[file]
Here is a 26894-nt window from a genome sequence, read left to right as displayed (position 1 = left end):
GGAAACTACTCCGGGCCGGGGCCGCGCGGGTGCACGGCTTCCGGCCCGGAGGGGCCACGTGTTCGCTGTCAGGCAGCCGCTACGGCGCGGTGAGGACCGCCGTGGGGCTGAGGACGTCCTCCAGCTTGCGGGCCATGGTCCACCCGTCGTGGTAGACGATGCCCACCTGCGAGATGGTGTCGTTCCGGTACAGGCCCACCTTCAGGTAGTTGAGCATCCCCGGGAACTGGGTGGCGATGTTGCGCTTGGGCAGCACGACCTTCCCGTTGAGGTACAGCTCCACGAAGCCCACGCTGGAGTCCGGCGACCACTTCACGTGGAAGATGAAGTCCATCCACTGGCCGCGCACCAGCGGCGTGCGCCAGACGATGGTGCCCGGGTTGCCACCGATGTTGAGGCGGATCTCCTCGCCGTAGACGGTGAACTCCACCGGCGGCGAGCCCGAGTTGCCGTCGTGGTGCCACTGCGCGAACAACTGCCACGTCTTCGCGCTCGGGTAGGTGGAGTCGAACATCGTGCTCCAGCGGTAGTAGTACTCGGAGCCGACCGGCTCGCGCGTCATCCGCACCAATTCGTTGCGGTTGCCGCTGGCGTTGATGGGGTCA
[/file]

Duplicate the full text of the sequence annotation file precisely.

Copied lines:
Here is a 26894-nt window from a genome sequence, read left to right as displayed (position 1 = left end):
GGAAACTACTCCGGGCCGGGGCCGCGCGGGTGCACGGCTTCCGGCCCGGAGGGGCCACGTGTTCGCTGTCAGGCAGCCGCTACGGCGCGGTGAGGACCGCCGTGGGGCTGAGGACGTCCTCCAGCTTGCGGGCCATGGTCCACCCGTCGTGGTAGACGATGCCCACCTGCGAGATGGTGTCGTTCCGGTACAGGCCCACCTTCAGGTAGTTGAGCATCCCCGGGAACTGGGTGGCGATGTTGCGCTTGGGCAGCACGACCTTCCCGTTGAGGTACAGCTCCACGAAGCCCACGCTGGAGTCCGGCGACCACTTCACGTGGAAGATGAAGTCCATCCACTGGCCGCGCACCAGCGGCGTGCGCCAGACGATGGTGCCCGGGTTGCCACCGATGTTGAGGCGGATCTCCTCGCCGTAGACGGTGAACTCCACCGGCGGCGAGCCCGAGTTGCCGTCGTGGTGCCACTGCGCGAACAACTGCCACGTCTTCGCGCTCGGGTAGGTGGAGTCGAACATCGTGCTCCAGCGGTAGTAGTACTCGGAGCCGACCGGCTCGCGCGTCATCCGCACCAATTCGTTGCGGTTGCCGCTGGCGTTGATGGGGTCA